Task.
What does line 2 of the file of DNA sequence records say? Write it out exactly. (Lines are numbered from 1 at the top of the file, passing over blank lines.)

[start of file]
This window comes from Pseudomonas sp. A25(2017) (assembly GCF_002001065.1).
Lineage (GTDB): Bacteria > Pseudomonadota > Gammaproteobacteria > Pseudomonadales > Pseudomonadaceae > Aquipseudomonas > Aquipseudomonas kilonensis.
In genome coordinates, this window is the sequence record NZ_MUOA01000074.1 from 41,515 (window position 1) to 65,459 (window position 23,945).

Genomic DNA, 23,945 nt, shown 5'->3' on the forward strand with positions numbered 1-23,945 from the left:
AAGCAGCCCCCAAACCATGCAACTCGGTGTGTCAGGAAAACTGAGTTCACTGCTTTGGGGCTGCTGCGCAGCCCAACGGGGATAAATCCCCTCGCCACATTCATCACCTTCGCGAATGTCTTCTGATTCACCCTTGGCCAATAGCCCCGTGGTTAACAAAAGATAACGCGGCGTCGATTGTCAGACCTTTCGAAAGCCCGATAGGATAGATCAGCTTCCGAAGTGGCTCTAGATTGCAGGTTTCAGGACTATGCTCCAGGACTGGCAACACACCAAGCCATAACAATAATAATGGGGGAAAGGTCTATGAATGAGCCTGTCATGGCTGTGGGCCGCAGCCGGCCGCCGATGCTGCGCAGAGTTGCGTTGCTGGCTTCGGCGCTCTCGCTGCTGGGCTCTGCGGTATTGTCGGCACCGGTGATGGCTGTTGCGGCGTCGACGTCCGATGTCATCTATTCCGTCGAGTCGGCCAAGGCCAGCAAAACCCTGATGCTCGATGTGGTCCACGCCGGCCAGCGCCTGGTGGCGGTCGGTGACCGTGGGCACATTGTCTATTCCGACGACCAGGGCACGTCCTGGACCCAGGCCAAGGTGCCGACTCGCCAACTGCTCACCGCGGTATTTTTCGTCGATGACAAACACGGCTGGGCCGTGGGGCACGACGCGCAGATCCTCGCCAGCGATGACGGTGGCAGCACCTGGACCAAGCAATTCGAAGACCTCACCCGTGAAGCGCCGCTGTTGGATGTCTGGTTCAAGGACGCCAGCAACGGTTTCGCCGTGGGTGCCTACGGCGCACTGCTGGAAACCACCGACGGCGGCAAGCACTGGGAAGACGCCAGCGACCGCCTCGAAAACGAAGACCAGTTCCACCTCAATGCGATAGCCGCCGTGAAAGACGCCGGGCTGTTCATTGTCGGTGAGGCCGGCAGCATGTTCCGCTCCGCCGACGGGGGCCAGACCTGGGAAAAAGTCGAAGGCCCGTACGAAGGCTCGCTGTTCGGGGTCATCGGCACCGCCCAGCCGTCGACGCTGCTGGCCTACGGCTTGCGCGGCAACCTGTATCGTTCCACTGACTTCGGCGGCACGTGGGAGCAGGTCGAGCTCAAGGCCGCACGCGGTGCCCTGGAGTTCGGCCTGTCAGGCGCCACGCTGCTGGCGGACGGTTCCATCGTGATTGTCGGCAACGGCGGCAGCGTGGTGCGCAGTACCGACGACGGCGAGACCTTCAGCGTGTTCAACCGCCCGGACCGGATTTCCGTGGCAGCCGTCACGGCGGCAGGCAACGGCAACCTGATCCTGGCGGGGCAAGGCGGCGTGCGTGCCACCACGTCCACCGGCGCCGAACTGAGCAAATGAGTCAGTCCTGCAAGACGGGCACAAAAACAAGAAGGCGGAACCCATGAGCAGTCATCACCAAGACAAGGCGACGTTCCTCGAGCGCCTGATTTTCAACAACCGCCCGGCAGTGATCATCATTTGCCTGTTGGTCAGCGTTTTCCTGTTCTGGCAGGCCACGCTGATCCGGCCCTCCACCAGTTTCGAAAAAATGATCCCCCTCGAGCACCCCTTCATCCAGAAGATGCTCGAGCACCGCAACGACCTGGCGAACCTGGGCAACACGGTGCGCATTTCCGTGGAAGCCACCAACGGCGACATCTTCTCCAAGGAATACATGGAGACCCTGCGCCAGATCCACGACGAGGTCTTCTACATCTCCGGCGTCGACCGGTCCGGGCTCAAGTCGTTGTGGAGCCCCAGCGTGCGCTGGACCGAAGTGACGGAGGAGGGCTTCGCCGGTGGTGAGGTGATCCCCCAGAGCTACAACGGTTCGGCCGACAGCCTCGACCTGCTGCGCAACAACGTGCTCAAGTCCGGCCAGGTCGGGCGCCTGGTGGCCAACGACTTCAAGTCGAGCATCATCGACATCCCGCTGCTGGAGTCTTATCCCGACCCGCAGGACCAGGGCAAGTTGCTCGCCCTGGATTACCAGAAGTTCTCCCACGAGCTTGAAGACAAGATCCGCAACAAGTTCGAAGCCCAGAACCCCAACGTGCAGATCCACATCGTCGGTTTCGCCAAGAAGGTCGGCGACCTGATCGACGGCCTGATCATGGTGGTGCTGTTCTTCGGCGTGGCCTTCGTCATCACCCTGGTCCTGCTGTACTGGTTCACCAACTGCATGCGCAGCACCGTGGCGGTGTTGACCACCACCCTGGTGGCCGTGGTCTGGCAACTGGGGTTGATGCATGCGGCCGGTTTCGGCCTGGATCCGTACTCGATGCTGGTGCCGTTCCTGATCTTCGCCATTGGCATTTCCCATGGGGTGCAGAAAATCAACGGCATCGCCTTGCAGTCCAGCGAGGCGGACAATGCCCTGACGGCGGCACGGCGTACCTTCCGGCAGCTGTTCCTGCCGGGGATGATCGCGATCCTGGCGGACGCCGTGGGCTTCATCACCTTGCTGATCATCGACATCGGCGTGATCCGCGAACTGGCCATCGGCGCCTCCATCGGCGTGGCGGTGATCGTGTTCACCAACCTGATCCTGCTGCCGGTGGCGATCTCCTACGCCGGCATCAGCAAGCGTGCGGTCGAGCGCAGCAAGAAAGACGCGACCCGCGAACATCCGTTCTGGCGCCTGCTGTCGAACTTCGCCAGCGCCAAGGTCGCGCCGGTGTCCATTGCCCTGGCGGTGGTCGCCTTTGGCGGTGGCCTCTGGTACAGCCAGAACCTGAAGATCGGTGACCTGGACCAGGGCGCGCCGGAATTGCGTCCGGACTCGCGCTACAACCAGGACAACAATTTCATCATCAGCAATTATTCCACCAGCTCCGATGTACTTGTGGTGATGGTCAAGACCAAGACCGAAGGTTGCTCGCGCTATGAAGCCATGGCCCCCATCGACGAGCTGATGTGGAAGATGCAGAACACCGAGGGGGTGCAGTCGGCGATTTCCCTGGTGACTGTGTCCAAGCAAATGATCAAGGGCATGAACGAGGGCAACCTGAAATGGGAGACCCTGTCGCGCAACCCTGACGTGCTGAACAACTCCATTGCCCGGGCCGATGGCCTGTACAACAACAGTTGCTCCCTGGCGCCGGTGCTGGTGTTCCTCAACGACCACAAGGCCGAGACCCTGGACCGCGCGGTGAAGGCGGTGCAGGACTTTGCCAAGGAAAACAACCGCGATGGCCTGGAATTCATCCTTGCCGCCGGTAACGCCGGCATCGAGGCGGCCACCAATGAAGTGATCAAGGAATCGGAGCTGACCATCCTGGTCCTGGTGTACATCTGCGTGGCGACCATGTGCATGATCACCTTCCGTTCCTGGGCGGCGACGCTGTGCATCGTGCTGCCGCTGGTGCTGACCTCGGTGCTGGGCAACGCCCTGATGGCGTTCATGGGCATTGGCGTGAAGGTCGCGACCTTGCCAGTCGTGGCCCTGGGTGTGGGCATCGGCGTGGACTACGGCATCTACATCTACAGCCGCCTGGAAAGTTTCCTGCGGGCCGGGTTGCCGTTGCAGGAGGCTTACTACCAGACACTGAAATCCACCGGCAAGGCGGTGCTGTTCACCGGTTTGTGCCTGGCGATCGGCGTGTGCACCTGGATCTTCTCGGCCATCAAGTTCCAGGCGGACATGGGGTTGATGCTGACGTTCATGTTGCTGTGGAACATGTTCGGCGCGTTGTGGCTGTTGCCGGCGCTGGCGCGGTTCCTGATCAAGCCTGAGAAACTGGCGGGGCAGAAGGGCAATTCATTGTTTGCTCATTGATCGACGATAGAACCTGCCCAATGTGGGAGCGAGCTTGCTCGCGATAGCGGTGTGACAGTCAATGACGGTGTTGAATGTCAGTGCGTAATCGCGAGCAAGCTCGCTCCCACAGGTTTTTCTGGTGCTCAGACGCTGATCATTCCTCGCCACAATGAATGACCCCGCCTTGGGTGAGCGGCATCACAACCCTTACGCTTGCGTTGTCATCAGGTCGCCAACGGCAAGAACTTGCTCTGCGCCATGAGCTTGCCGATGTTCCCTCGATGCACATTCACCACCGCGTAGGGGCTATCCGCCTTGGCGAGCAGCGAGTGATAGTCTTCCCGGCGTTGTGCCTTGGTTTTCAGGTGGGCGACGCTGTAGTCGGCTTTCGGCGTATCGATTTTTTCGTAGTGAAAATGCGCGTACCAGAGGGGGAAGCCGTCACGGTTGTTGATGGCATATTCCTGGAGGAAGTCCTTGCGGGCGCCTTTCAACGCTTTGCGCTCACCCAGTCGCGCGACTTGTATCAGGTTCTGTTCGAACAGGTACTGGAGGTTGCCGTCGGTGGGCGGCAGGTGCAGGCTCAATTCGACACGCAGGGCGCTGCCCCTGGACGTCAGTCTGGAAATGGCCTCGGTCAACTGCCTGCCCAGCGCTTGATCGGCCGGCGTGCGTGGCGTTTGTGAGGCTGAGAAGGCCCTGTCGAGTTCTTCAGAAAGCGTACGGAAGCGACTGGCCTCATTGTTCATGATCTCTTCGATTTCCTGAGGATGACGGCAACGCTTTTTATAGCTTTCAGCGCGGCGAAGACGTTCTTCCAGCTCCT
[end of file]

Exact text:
Lineage (GTDB): Bacteria > Pseudomonadota > Gammaproteobacteria > Pseudomonadales > Pseudomonadaceae > Aquipseudomonas > Aquipseudomonas kilonensis.